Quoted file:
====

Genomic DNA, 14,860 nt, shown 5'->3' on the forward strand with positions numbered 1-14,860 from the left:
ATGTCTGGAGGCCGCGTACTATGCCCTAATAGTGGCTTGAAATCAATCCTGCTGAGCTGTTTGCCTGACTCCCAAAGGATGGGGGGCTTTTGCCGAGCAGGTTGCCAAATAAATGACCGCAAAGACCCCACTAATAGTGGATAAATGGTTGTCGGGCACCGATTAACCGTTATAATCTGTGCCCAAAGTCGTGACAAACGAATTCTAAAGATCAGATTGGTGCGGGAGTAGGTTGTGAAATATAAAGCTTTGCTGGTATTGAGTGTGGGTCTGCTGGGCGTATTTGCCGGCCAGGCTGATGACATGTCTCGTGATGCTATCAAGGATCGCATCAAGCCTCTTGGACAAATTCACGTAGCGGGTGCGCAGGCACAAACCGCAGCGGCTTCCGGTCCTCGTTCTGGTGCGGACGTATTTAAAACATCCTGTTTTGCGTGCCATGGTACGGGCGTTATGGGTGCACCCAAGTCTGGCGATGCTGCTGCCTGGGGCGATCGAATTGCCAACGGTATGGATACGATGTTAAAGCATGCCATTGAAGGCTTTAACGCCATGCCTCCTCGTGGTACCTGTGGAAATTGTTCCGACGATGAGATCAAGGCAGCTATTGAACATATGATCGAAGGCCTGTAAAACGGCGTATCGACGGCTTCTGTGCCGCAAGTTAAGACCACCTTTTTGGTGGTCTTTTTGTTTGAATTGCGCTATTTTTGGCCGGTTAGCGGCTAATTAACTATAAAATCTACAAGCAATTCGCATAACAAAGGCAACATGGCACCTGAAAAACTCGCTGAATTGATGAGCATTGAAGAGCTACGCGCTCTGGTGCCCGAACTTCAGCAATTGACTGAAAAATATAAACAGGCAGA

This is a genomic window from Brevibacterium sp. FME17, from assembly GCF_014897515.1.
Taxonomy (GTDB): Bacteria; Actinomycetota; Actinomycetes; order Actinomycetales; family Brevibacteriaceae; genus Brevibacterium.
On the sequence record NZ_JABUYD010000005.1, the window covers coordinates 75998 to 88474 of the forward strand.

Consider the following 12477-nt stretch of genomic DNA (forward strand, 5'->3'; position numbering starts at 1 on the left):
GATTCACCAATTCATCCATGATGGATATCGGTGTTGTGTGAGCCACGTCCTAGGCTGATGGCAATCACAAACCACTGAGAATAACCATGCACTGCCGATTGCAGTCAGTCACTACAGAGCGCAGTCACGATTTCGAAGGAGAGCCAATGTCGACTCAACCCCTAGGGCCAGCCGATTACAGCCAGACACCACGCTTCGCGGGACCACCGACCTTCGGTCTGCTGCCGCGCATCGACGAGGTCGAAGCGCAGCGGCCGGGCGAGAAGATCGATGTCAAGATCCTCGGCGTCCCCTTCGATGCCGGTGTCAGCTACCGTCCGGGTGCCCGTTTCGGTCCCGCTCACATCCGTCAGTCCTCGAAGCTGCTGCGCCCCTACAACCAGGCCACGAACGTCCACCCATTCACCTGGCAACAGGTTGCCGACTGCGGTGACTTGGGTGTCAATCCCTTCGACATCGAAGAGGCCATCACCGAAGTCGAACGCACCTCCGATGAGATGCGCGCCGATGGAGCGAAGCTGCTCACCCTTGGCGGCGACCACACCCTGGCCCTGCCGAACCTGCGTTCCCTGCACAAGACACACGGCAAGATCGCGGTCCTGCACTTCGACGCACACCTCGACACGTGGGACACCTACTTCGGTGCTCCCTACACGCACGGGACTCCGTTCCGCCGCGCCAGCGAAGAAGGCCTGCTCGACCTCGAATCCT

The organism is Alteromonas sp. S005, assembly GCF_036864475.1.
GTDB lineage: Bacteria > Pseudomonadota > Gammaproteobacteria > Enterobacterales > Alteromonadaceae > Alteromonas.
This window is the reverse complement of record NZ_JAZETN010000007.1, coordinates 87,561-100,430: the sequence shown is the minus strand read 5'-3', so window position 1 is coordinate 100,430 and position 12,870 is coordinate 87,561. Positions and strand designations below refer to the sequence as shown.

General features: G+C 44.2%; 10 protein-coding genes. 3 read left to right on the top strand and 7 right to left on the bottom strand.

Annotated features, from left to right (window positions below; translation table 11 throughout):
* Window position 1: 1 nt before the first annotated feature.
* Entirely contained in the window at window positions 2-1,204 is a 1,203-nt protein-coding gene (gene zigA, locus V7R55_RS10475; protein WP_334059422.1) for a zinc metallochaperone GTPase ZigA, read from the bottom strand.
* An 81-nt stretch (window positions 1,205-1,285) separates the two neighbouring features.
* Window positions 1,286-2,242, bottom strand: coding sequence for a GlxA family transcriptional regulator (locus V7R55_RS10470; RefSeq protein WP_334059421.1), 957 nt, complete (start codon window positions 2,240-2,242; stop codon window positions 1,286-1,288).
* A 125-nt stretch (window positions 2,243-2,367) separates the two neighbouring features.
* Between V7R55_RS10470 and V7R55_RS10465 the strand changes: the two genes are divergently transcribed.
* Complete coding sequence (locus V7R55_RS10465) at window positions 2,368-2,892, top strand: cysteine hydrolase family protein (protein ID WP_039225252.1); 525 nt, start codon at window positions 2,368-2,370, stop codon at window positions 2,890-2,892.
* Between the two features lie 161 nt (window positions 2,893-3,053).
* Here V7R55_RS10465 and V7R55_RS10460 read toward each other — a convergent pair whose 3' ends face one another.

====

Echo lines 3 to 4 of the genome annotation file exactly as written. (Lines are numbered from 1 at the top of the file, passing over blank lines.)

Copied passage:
This is a genomic window from Brevibacterium sp. FME17, from assembly GCF_014897515.1.
Taxonomy (GTDB): Bacteria; Actinomycetota; Actinomycetes; order Actinomycetales; family Brevibacteriaceae; genus Brevibacterium.